The abortion question is about how much the state should be able to restrict a woman's ability to choose to have an abortion. In Roe vs Wade, the Supreme Court ruled that a woman has a right to an abortion until the fetus reaches the age of "viability." The Court said a fetus is viable if it is capably of living outside the womb, even with artificial assistance. It said normally that would happen between about week 24 and 28. After that, the state is free to prohibit abortions, except for the health of the mother, and most due. Third trimester abortions are extremely rare in the United States. Most abortions (88%) happen before week 13.

This point is important: almost everyone agrees that women should have the right to choose an abortion in some situations and not in others.

On the extremes (both pro-choice and pro-life) there are a few who think a woman should be forced to give birth even in the case of conception by rape or incest and even if doing so would endanger the mother's health. On the other extreme are those who feel a woman should be able to choose abortion even in the 9th month of pregnancy. But, almost everyone falls in between the extremes. Almost everyone thinks the right to choose should be granted in some cases (rape, incest, life of mother) and also that the government should be able to prohibit abortion in some cases (i.e. 3rd trimester).

So, the good news is there is much we all (pro-life and pro-choice) Republicans and Democrats agree on about abortion. Also, there are a broad range of issues besides abortion that impact the "sanctity of life."

Finally, and this is counter-intuitive, the data seems to demonstrate that generally when Democrats are in power, abortions decline; when Republicans are in power, abortions rise. Democratic policies are generally more supportive of helping women carry pregnancies to term. This is likely true for several reasons, foremost because Democratic administrations generally provide more economic support for poor women which helps them afford to choose to have children.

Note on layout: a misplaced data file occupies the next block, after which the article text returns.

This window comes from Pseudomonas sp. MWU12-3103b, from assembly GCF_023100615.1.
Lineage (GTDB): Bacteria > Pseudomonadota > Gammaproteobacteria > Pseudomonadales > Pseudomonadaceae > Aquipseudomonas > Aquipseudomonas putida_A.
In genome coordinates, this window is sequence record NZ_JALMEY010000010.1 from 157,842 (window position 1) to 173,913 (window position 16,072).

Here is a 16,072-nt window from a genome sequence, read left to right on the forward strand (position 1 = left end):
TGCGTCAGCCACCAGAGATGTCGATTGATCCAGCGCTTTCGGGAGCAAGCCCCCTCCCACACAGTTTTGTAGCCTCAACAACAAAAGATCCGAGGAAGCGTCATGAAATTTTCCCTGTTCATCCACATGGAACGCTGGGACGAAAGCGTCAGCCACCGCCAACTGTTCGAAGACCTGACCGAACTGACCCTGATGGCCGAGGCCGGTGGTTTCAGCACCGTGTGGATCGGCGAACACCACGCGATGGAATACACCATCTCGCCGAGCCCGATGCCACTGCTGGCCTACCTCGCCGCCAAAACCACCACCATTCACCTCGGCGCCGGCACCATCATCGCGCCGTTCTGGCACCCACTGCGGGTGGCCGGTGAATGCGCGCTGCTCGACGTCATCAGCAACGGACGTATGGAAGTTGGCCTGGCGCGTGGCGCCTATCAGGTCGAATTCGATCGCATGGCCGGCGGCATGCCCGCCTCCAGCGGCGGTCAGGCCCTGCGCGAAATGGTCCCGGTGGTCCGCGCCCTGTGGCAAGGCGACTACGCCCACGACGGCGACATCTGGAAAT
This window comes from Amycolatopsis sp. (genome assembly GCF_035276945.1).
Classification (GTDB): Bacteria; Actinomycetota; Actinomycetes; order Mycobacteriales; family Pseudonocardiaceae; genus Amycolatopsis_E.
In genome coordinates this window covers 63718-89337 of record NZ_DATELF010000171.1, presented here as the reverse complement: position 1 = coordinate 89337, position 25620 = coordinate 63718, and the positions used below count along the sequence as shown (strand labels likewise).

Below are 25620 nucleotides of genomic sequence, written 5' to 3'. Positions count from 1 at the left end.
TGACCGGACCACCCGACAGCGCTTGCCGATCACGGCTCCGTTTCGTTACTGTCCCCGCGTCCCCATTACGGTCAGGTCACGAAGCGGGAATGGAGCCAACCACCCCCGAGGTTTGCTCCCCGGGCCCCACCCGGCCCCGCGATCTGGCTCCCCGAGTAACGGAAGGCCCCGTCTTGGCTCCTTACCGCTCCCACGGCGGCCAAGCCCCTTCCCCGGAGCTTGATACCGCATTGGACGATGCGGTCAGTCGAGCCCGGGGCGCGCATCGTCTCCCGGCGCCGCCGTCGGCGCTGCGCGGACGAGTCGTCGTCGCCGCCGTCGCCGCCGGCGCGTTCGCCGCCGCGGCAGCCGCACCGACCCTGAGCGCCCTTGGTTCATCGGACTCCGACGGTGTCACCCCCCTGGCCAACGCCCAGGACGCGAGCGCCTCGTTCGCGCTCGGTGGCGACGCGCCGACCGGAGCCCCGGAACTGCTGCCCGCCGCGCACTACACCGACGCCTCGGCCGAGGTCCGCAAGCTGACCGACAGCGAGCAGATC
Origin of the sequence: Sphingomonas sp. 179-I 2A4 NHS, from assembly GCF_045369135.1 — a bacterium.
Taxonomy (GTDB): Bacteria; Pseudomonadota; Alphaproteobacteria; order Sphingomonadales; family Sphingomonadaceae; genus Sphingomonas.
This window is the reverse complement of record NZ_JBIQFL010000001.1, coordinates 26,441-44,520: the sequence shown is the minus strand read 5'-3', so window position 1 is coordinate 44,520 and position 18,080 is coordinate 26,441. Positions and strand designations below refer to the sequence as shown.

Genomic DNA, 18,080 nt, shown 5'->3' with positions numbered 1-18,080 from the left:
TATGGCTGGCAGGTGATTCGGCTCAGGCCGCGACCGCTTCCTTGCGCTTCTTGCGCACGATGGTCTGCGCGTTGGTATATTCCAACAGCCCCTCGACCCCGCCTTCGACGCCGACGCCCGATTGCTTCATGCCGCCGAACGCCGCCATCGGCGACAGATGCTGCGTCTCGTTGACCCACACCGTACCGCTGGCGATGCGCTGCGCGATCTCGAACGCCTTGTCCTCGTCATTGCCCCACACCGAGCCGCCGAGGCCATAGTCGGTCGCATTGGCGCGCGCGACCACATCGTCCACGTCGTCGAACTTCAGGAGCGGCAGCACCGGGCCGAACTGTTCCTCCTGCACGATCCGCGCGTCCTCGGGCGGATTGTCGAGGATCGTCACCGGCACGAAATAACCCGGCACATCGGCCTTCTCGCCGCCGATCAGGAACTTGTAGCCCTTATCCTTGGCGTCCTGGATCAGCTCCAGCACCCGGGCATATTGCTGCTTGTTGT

Economic support is crucial to reducing abortions because 3/4 of women who have an abortion say at least part of the reason they chose to abort was because they couldn't afford to raise a child. It's also been shown again and again that rising poverty causes abortions to rise.

Lower abortion rates under Democratic administrations likely is also caused because Democrats tend to expand family planning, maternal health and contraception services. These services (also included in most universal health care plans) unquestionably reduce abortions as well as save the lives of women and children, born and unborn, both in the United States and worldwide.

Birth control also helps create stable families since most unintended pregnancies happen outside of marriage. As a group, young, unwed, mothers find it harder to go to college, have a career and/or marry a man with a good job. So, birth control reduces those kinds of pregnancies and therefore helps women to get pregnant when their lives are more established and hopefully they are married.

When voting for a politician, consider all his or her views and decide which candidate you think is really "pro-life" and which supports policies likely to result in more death. A "pro-life" bumper sticker or even stating that one is "against abortion" is not enough, alone, to make one really pro-life.